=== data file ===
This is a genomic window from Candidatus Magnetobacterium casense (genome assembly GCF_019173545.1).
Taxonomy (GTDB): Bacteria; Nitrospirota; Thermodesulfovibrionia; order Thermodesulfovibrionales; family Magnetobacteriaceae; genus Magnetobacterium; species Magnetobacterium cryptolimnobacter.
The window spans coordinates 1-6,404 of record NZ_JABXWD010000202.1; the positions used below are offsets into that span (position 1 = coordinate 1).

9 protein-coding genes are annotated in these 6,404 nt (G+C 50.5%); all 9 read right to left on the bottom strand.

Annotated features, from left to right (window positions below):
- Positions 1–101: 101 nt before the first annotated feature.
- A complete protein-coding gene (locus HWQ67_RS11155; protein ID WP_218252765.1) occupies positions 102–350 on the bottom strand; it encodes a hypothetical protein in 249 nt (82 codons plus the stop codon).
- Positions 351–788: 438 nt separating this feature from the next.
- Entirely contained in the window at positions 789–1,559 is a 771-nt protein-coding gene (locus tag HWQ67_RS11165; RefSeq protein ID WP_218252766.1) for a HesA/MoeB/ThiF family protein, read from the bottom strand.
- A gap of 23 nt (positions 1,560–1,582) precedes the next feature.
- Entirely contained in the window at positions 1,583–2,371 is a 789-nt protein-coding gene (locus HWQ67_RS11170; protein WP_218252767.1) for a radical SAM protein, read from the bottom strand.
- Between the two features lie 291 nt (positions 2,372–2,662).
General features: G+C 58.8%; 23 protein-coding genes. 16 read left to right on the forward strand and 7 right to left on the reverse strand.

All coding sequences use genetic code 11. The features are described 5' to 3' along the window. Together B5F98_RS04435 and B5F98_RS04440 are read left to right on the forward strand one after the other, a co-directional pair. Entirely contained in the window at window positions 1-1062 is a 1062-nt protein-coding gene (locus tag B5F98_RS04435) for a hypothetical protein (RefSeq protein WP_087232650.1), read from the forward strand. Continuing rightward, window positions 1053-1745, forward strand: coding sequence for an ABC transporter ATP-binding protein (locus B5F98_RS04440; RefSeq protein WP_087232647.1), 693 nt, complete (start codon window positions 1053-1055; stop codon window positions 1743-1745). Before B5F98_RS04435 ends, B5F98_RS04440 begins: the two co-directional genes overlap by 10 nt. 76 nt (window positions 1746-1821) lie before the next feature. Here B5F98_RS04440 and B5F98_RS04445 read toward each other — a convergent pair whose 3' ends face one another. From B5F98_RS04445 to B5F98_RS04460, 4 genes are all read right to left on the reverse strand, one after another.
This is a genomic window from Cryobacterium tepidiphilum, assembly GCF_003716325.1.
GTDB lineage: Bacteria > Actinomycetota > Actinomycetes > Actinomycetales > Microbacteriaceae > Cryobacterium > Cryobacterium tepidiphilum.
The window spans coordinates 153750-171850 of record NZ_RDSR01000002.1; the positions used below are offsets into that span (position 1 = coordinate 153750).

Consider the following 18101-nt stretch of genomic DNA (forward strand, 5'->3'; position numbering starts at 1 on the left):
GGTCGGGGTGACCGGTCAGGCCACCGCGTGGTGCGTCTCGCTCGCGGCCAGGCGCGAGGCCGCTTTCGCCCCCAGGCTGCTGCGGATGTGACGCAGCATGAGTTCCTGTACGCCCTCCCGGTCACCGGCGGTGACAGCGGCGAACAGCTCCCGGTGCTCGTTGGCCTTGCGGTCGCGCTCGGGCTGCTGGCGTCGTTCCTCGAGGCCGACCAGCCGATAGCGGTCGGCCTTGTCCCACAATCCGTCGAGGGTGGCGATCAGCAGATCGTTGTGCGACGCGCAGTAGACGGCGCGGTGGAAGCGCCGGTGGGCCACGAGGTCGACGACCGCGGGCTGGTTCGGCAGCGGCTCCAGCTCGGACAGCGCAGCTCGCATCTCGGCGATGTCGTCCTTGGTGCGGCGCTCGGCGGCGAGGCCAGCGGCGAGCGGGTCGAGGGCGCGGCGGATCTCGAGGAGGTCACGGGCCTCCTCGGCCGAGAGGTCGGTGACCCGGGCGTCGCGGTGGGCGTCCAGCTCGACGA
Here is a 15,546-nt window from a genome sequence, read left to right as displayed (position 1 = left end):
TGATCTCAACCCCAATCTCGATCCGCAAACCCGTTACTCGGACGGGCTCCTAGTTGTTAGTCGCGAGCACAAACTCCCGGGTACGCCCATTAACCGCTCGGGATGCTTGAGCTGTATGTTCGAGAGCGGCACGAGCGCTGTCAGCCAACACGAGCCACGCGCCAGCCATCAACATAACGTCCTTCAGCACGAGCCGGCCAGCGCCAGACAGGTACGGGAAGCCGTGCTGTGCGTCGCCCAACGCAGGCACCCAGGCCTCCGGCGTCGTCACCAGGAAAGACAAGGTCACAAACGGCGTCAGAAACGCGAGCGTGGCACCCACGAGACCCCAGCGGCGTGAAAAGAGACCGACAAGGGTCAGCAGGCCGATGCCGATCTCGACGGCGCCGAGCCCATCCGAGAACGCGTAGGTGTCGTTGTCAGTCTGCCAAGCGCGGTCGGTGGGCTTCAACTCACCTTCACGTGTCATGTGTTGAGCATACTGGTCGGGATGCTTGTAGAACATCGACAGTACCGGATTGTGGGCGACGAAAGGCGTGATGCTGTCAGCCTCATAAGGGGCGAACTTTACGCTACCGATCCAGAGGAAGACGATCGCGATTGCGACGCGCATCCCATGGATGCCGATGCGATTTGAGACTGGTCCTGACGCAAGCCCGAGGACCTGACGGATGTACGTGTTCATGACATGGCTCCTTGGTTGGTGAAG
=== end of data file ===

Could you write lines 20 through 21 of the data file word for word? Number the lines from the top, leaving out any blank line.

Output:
Here is a 15,546-nt window from a genome sequence, read left to right as displayed (position 1 = left end):
TGATCTCAACCCCAATCTCGATCCGCAAACCCGTTACTCGGACGGGCTCCTAGTTGTTAGTCGCGAGCACAAACTCCCGGGTACGCCCATTAACCGCTCGGGATGCTTGAGCTGTATGTTCGAGAGCGGCACGAGCGCTGTCAGCCAACACGAGCCACGCGCCAGCCATCAACATAACGTCCTTCAGCACGAGCCGGCCAGCGCCAGACAGGTACGGGAAGCCGTGCTGTGCGTCGCCCAACGCAGGCACCCAGGCCTCCGGCGTCGTCACCAGGAAAGACAAGGTCACAAACGGCGTCAGAAACGCGAGCGTGGCACCCACGAGACCCCAGCGGCGTGAAAAGAGACCGACAAGGGTCAGCAGGCCGATGCCGATCTCGACGGCGCCGAGCCCATCCGAGAACGCGTAGGTGTCGTTGTCAGTCTGCCAAGCGCGGTCGGTGGGCTTCAACTCACCTTCACGTGTCATGTGTTGAGCATACTGGTCGGGATGCTTGTAGAACATCGACAGTACCGGATTGTGGGCGACGAAAGGCGTGATGCTGTCAGCCTCATAAGGGGCGAACTTTACGCTACCGATCCAGAGGAAGACGATCGCGATTGCGACGCGCATCCCATGGATGCCGATGCGATTTGAGACTGGTCCTGACGCAAGCCCGAGGACCTGACGGATGTACGTGTTCATGACATGGCTCCTTGGTTGGTGAAG